Researchers have found that people reported just as much bothersome
ringing after a month of so-called repetitive transcranial magnetic simulation
(rTMS) as after a series of fake, magnet-free treatments.
Although it seems natural that ringing in the ears - known
as tinnitus - would be a hearing-related problem, so far medications and
magnetic stimulation targeting the brain's auditory areas haven't made the
sound go away, according to Dr Jay Piccirillo.
Easing the tingling
"People want a pill to make it go away, but there isn't
anything like that," Piccirillo, an otolaryngologist from the Washington
University School of Medicine in St Louis, told Reuters Health. "There's
no cure for tinnitus."Up to 50 million Americans report chronic ringing in
the ears at some point during their lives, research suggests.
Although that experience is common, Piccirillo said only
about one-fifth of people who do hear ringing are bothered by it enough to
disrupt their everyday lives. Current treatments for those individuals include
devices to mask the sound, antidepressants to lessen its bothersome effects or
talk therapy, yoga and meditation.
In Europe, doctors have been using rTMS to create electrical
currents in the auditory nerve for people with tinnitus, seeing a "mild to
moderate, short-lasting effect," according to Piccirillo. He and his
colleagues previously tested two weeks of rTMS treatments on people with
tinnitus and found it had no benefit
For the new study,
they gave 14 people with tinnitus four weeks of rTMS and four weeks of a sham,
magnet-free treatment. Study participants reported having had tinnitus for at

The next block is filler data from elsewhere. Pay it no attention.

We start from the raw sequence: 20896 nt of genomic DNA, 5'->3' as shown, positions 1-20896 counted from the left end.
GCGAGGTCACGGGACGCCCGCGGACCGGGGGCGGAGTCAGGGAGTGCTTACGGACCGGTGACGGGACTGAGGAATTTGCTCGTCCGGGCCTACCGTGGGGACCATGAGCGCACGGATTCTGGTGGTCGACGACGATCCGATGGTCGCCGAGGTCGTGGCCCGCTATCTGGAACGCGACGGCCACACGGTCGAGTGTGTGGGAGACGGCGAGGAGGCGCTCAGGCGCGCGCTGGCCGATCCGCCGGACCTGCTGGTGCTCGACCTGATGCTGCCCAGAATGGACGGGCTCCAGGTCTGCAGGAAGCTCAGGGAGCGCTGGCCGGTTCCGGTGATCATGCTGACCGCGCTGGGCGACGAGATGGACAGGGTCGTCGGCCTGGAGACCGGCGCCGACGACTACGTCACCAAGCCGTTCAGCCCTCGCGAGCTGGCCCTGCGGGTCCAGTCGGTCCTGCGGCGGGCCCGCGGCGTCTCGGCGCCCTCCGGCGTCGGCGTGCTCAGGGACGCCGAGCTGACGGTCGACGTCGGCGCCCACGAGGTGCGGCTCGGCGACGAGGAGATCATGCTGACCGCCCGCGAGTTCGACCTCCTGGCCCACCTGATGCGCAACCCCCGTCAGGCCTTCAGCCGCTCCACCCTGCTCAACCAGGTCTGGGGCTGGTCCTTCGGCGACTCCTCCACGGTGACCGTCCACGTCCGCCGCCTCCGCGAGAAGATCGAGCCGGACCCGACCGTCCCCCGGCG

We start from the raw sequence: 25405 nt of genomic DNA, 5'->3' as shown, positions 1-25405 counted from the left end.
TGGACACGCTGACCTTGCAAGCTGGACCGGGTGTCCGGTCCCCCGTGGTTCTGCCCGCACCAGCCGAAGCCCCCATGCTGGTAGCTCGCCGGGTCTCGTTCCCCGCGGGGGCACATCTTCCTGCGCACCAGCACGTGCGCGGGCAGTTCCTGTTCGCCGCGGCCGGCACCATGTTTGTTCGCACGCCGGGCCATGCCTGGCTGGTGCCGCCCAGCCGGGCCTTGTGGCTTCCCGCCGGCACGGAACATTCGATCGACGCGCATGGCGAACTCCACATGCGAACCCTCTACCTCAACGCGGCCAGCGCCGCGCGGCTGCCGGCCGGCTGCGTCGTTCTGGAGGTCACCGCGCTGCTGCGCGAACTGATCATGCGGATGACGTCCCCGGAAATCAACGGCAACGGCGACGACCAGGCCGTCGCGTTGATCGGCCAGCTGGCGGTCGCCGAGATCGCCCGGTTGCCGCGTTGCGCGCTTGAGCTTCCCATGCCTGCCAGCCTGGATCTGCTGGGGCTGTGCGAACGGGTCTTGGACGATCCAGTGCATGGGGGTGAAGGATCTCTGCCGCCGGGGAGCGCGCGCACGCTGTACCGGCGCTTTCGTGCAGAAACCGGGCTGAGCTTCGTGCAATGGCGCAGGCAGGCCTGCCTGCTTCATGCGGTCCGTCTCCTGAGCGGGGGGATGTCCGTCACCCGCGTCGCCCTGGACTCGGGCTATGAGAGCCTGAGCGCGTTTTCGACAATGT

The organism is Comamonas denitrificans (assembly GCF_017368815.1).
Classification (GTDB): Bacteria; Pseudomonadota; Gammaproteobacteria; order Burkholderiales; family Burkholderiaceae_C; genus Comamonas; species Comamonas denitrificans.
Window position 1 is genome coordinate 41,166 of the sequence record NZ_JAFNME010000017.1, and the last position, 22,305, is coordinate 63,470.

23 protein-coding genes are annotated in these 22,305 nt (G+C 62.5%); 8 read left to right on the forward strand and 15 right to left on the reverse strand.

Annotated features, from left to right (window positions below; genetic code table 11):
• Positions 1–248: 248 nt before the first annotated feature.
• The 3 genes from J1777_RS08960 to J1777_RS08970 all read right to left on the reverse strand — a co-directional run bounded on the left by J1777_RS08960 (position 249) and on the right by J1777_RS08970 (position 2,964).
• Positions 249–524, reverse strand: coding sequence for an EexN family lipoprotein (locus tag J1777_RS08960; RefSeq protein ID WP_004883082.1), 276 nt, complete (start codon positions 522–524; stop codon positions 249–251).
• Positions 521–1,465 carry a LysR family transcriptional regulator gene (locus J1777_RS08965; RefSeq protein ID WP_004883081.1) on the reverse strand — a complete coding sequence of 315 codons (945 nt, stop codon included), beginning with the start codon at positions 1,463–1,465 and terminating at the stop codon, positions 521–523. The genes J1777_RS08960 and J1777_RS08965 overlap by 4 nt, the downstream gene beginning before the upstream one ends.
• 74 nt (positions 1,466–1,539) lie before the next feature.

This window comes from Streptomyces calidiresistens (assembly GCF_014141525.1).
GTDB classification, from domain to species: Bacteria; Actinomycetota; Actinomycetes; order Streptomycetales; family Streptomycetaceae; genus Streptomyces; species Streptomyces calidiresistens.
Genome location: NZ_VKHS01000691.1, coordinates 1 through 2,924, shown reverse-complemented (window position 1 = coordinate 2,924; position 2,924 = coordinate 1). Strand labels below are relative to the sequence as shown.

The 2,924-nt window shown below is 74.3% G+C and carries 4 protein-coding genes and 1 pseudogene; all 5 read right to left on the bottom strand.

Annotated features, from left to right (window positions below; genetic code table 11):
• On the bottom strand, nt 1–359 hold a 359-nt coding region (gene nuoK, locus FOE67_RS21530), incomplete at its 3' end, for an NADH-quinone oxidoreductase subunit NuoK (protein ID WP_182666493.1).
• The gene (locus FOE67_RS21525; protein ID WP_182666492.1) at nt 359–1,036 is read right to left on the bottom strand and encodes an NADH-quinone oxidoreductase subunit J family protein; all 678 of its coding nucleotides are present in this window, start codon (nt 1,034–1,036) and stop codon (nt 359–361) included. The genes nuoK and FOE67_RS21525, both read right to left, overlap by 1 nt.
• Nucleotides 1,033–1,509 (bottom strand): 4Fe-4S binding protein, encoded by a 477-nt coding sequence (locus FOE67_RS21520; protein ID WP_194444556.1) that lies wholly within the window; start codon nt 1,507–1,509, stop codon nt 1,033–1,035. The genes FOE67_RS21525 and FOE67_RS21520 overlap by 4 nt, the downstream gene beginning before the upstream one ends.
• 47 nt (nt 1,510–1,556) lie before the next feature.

least six months and started out with an average tinnitus handicap score of 52
on a scale from 0 to 100.
That score dropped by an average of 10 points after rTMS and
by six points after the sham treatment - a difference that could have been due
to chance, the study team reported in JAMA Otolaryngology - Head & Neck
Mechanisms are unclear
Researchers believe tinnitus is the result of over-activity
in certain areas of the brain - and in theory, rTMS should suppress some of
that activity, according to Josef Rauschecker, from Georgetown University
Medical Center in Washington, DC However, "Neurophysiologically, it's not
at all clear what it does," Rauschecker, who has studied that question but
wasn't part of the study team, told Reuters Health.
John Rothwell, who has researched brain stimulation for
tinnitus at University College London, said a number of small studies have
looked at this treatment and all have the same problem: the response to
stimulation varies greatly from one person to the next. "You'll find in
all of these trials, some people will get better, some people will get worse
and most will stay the same," Rothwell, who also wasn't involved in the
new research, told Reuters Health.